The collapse in the value of the Turkish lira weakens the country’s hazelnut producers. An essential ingredient for the manufacture of the famous spread.
What is the link between the Turkish currency and Nutella? None, apparently. And yet the current collapse of the Turkish lira could lead in the coming months to an increase in the price of the famous Italian spread, or even stockouts. In question: the hazelnut, an essential ingredient in the manufacture of Nutella, and of which Ankara is the world’s largest producer with 70% of total harvests.
For several months, the risky economic policy of President Recep Tayyip Erdoğan has caused the price of the pound to fall, which has lost more than half of its value this year against the dollar. A choice assumed by the interested party who wants to boost exports to boost the economy. Problem, this devaluation increases the price of imports. Among them, we can find seeds, fertilizers and many other goods essential to the producers of hazelnuts. So according to the Wall street journal , the price of a ton of fertilizer has fallen from $ 215 in 2020 to $ 650 this year. A cost impossible to bear for the small farms which produce the majority of exported nuts.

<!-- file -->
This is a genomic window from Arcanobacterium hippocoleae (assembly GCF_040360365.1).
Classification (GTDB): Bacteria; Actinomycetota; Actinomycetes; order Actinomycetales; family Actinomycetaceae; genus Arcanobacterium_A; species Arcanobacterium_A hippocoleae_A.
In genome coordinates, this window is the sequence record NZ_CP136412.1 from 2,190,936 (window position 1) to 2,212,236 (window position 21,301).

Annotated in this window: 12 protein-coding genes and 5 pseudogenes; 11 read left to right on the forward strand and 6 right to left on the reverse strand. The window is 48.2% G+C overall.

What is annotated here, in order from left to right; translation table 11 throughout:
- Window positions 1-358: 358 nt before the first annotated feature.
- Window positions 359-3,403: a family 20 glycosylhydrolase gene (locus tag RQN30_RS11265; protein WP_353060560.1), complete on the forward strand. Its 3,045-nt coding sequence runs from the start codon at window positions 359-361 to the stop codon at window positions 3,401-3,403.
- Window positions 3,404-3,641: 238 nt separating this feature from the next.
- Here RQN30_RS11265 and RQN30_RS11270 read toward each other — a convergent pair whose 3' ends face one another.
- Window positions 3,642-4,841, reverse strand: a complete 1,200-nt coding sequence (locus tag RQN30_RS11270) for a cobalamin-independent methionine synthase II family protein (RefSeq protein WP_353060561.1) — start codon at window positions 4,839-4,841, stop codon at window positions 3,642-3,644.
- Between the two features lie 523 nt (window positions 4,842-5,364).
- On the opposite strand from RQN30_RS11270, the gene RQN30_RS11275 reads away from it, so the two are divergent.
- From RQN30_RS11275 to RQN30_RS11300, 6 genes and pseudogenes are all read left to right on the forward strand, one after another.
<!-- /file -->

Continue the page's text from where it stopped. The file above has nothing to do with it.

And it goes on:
Ferrero wants to be reassuring
Unable to buy these inputs, many see their production decrease. Some do not hesitate to stop cultivation to get paid in other sectors. A potential disaster for Ferrero, the parent company of Nutella, which buys a third of Turkish exports.
Called upon by worried consumers, the group, through the voice of its French branch, wished to appease the spirits: “we want to reassure consumers to avoid the rush for Nutella, we do not foresee a shortage at all“Said a spokesperson in the columns from Parisian , adding that “Ferrero did not hear of supply difficulties”In its logistics chain.
Despite the shocks, the chocolate spread market remains extremely attractive. Many new players are looking to establish themselves in this segment which is still largely dominated by Nutella, even if its market share has gradually eroded in recent years, going from 85% in 2010 to 64% today.
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